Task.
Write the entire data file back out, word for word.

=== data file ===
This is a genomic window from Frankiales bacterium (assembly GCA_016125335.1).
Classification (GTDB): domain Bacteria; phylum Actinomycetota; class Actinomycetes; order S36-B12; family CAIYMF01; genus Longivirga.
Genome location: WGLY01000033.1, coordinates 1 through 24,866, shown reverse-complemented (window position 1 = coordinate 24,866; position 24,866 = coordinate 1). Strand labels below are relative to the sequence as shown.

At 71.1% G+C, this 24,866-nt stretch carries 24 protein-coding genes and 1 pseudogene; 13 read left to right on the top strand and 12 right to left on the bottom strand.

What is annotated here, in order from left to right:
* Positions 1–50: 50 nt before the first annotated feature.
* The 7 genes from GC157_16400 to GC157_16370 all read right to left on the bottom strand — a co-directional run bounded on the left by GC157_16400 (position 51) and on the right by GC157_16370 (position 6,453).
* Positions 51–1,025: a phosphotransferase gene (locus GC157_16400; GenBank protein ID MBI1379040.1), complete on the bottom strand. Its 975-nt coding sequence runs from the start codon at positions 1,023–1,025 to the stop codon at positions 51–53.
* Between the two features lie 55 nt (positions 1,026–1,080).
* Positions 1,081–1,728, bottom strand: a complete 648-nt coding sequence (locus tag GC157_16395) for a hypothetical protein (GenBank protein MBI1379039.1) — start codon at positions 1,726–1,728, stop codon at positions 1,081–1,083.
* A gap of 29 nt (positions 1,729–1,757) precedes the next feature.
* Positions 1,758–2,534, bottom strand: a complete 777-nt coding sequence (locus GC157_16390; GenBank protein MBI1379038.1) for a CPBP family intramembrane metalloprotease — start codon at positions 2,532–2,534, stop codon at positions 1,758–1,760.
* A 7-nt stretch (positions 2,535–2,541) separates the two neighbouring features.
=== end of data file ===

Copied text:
This is a genomic window from Frankiales bacterium (assembly GCA_016125335.1).
Classification (GTDB): domain Bacteria; phylum Actinomycetota; class Actinomycetes; order S36-B12; family CAIYMF01; genus Longivirga.
Genome location: WGLY01000033.1, coordinates 1 through 24,866, shown reverse-complemented (window position 1 = coordinate 24,866; position 24,866 = coordinate 1). Strand labels below are relative to the sequence as shown.

At 71.1% G+C, this 24,866-nt stretch carries 24 protein-coding genes and 1 pseudogene; 13 read left to right on the top strand and 12 right to left on the bottom strand.

What is annotated here, in order from left to right:
* Positions 1–50: 50 nt before the first annotated feature.
* The 7 genes from GC157_16400 to GC157_16370 all read right to left on the bottom strand — a co-directional run bounded on the left by GC157_16400 (position 51) and on the right by GC157_16370 (position 6,453).
* Positions 51–1,025: a phosphotransferase gene (locus GC157_16400; GenBank protein ID MBI1379040.1), complete on the bottom strand. Its 975-nt coding sequence runs from the start codon at positions 1,023–1,025 to the stop codon at positions 51–53.
* Between the two features lie 55 nt (positions 1,026–1,080).
* Positions 1,081–1,728, bottom strand: a complete 648-nt coding sequence (locus tag GC157_16395) for a hypothetical protein (GenBank protein MBI1379039.1) — start codon at positions 1,726–1,728, stop codon at positions 1,081–1,083.
* A gap of 29 nt (positions 1,729–1,757) precedes the next feature.
* Positions 1,758–2,534, bottom strand: a complete 777-nt coding sequence (locus GC157_16390; GenBank protein MBI1379038.1) for a CPBP family intramembrane metalloprotease — start codon at positions 2,532–2,534, stop codon at positions 1,758–1,760.
* A 7-nt stretch (positions 2,535–2,541) separates the two neighbouring features.